02/10/2007 12:05 AM

Teresa Earnhardt should fire Dale Jr. He is a spoiled little brat who lets his sister fill his head with a lot of hot air. Rumor has it from multiple DEI employees that Teresa is now seeing John Menard who is worth 5.9 BILLION dollars. Dale Jr.‘s $worth$ is only a bag of peanuts.

02/10/2007 12:30 AM

I think Jr’s not just doing this for himself. Sure, Teresa is a big part of why DEI is so successful, but, as someone else said here, Sr. built DEI for his kids, and they are not involved in any way other than with Dale Jr.

I think this is a very valid point; If Jr gets majority ownership, whether by buying in or whatever, I think he’s wanting it for himself AND his siblings.


don runnells
02/10/2007 06:14 AM

Just when exactly did jr become such a respected business man?, He can’t even keep from fighting with his own crew just about every week of his career so far..While DEI has grown by leaps & bounds under Teresa…Maybe junior could try to win 3-4 races in one year before he demands somebody hand over a billion dollar business just because he feels he deserves it…Hes nowhere close to his dad in racing skills or business skills…

02/10/2007 11:04 AM

Nice article, Amy! It’s amazing how such a thoughtful article can provoke such shallow and dumb comments from some but that’s life in a free society. Keep up the good work.

02/10/2007 04:48 PM

I’m not sure Jr. is ready for ownership of DEI. However, I don’t believe Teresa had done what Sr. had in mind and wanted to do with DEI. In a perfect world, they could be partners. Reality is that it apparently can’t happen. I do believe Jr. would protect Kelly and Kerry as I’m sure Teresa would Taylor. DEI was intended for Jr. to control in the future, at least that is what I seem to remember Sr. saying at some point. Jr. in the 3 car could be awesome. Racing hasn’t been the same since 2/18/01.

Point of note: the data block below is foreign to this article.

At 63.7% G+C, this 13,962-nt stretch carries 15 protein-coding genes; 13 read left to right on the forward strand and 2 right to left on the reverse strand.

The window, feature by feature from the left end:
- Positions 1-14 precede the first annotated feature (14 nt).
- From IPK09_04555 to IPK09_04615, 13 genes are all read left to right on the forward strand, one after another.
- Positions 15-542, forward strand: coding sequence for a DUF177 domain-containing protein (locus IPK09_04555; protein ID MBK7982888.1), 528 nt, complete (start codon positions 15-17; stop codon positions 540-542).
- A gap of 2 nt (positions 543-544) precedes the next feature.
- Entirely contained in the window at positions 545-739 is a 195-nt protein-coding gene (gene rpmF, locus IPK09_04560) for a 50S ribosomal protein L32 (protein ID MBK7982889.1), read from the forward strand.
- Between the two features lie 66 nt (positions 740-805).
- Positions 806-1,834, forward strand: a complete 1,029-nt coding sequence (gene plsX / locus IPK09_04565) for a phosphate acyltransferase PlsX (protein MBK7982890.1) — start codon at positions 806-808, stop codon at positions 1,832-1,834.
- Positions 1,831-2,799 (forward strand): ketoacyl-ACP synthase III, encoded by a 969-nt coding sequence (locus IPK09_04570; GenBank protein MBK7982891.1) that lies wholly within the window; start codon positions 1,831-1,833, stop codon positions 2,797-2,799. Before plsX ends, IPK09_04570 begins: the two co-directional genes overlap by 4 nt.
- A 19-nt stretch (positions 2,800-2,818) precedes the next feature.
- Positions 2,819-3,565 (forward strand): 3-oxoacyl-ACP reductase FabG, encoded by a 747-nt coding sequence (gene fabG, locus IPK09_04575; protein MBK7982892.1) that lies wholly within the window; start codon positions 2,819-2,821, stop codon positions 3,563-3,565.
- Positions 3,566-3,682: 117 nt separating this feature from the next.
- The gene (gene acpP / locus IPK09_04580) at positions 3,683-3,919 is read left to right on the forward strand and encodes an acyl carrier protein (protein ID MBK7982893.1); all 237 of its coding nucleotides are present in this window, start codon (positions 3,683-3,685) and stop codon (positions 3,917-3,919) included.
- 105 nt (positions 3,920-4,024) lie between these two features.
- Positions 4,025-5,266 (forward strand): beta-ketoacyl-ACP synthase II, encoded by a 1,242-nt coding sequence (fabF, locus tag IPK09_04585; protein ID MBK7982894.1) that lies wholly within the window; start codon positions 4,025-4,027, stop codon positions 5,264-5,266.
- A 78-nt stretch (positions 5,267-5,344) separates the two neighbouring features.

02/12/2007 12:15 PM


It’s nice to read EVERYone agrees!


02/12/2007 06:22 PM

And, by the way,.............

If Teresa has a mind for the business, how could she make a statement like, he (Dale Jr.) needs, “to decide whether he wants to be a NASCAR driver or whether he wants to be a public personality.” ???


Is it really a matter of what he “wants” to be, or is it more about what he IS? Hey Teresa!
Listen up!

Your step-son is
B O T H.
Would you REALLY rather he and/or the fans decide he be just another driver?

Dale Earnhardt, voted the most popular driver, IS also a “public personality” as well as a driver. Great for marketing too, ya reckon?

By being ALL that he can be, he generates big bucks for D.E.I.
Geeze, Louise! Attend a few races now and then, Teresa! Listen to his fans cheer from the stands as well as from out here in TV land.

Wake up and smell the Budweiser brewing, already.

What you (Teresa) need to decide is, whether YOU want to be a step-mom, or the head of D.E.I. A RACING organization. Which, by the way, ain’t non-profit.
(As long as Little E is in the stable)

That’s my opinion.
For whatever it’s worth.
And, if every Lilly fan sends me two-cents for said opinion, I’ll be a wealthy Lilly fan.
Yes I will!

I’ll be stationed at my mail box.
I’ll bring a lunch.
I know it could take awhile for my snail mail to arrive.



Contact Amy Henderson

Recent articles from Amy Henderson:

Earnhardt Ganassi Racing Announces Partnership with Cessna, Textron
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Want to know more about Amy or see an archive of all of her articles? Check out her bio page for more information.